Staunton has a large focus on inclusiveness on his website, and his discussion of inclusiveness during the forum was great - he seemed genuinely upset by diversity issues in the city and I think he’d be a good ally in this area.
Bob Stewart (Incumbent)
Like Staunton, Bob Stewart has been on the city council for one term and is seeking re-election.
Stewart’s overall position seems to be “I’m competent and qualified.” His website is by far the most polished and has tons of information on his views, all of which look good to me. Much like Staunton, he has a lot more nuanced answers to problems and seems to look towards balanced, realistic solutions - e.g., instead of “stop all development”, it’s “develop intelligently, and here’s how.”
Going through my notes on his forum answers, positions on his website, and articles I could dredge up from the Star Tribune, I find myself nodding my head along to just about everything he said. He’s pro-inclusiveness, pro-affordable housing, and pro-growth (at a reasonable rate). Overall, he seems like a solid civic worker who puts thought into the decisions he’s making.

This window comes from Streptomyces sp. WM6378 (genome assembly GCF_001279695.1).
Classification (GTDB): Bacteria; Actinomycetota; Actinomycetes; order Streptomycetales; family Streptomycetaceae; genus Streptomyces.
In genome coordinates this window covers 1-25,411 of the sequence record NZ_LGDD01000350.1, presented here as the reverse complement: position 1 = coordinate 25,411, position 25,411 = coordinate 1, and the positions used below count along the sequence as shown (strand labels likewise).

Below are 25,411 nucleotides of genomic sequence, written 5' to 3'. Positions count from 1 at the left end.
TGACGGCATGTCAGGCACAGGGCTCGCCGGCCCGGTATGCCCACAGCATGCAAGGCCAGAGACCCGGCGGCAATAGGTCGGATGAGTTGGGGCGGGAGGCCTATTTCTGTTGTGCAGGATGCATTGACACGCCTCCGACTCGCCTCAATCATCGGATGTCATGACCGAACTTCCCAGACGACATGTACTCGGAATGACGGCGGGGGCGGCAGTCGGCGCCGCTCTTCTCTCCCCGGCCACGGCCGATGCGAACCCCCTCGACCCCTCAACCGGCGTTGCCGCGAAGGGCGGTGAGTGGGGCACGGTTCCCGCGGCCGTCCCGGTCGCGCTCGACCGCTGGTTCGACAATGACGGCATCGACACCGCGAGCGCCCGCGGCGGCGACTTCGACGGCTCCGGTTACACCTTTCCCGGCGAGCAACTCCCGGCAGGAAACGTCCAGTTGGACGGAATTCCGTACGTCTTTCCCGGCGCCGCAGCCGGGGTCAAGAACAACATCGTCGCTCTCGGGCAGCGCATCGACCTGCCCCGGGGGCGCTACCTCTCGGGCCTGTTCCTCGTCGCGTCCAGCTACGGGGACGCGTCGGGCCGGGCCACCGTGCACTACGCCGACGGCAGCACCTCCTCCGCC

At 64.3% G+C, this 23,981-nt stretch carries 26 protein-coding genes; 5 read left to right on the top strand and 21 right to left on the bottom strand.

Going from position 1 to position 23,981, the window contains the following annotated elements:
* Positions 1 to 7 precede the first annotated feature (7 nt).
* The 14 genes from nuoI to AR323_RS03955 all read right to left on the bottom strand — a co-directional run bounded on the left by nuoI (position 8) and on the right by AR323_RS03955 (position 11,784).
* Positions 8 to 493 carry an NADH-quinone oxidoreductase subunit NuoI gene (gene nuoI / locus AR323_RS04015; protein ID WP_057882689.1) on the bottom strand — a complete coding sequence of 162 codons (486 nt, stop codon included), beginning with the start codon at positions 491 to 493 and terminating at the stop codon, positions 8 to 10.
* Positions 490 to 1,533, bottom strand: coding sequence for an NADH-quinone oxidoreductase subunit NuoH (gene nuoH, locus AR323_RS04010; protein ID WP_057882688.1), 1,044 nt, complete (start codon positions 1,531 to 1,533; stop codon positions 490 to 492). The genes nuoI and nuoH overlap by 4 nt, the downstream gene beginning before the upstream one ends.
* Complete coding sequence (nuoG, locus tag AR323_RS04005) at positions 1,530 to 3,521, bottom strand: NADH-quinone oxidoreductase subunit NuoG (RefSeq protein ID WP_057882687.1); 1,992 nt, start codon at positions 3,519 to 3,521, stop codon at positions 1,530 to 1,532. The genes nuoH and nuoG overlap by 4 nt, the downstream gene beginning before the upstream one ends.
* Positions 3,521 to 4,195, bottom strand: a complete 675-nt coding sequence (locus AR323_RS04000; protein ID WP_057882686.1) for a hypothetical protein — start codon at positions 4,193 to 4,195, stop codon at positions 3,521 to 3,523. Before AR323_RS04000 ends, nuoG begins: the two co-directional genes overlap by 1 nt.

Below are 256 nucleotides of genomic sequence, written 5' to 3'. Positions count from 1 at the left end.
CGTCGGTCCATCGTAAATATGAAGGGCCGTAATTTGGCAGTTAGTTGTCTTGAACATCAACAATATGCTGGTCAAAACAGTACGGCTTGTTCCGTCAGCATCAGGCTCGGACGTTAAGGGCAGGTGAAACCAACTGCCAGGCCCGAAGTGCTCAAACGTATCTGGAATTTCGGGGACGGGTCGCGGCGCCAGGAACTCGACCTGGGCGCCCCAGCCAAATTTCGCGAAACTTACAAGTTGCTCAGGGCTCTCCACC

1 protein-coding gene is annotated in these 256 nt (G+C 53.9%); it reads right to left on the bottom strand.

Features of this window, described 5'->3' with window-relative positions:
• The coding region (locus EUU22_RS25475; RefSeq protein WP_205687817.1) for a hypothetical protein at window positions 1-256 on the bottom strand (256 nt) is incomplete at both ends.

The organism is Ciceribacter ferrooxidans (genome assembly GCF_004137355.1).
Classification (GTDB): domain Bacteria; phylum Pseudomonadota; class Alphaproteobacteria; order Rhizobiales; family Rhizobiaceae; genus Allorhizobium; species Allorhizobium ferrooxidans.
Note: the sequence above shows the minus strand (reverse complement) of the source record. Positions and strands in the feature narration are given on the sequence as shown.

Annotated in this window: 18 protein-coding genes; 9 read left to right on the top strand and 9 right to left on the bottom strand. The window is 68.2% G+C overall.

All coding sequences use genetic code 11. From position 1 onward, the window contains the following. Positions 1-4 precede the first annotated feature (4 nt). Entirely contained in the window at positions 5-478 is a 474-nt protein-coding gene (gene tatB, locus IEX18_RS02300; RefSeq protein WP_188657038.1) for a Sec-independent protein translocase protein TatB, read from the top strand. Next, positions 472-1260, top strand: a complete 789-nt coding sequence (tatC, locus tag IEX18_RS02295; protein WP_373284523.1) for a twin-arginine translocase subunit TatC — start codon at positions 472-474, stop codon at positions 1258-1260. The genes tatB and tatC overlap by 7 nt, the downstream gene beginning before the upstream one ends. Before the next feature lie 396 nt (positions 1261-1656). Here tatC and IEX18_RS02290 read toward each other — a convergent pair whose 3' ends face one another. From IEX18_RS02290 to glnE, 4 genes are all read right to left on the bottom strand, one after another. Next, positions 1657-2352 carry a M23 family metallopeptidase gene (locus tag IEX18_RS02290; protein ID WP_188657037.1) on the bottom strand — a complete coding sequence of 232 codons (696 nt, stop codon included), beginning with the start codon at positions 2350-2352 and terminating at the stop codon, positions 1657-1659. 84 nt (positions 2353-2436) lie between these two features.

If I were to distinguish him from Staunton, it seems like Stewart has more of a focus on fiscal responsibility. Stewart seems intent on making sure Edina remains fiscally solvent.
I’ll be voting for both incumbents - Kevin Staunton and Bob Stewart. They both seem like effective civil servants and their views line up with mine with many of the choices they’ve made over the past term.
The only person I might’ve picked over them would be Janet Kitui, mainly to increase representation on the city board. But, I’m not convinced she would be as effective as Staunton or Stewart. I just wish she had given some more solid answers during the forum, or had any more writing online, to justify a vote for her. On top of that, both Staunton and Stewart seem fully on board with the race & equity initiative in Edina, so it’s not like we’ve got opposing viewpoints here - it’s more that Kitui would probably be slightly more effective on inclusion.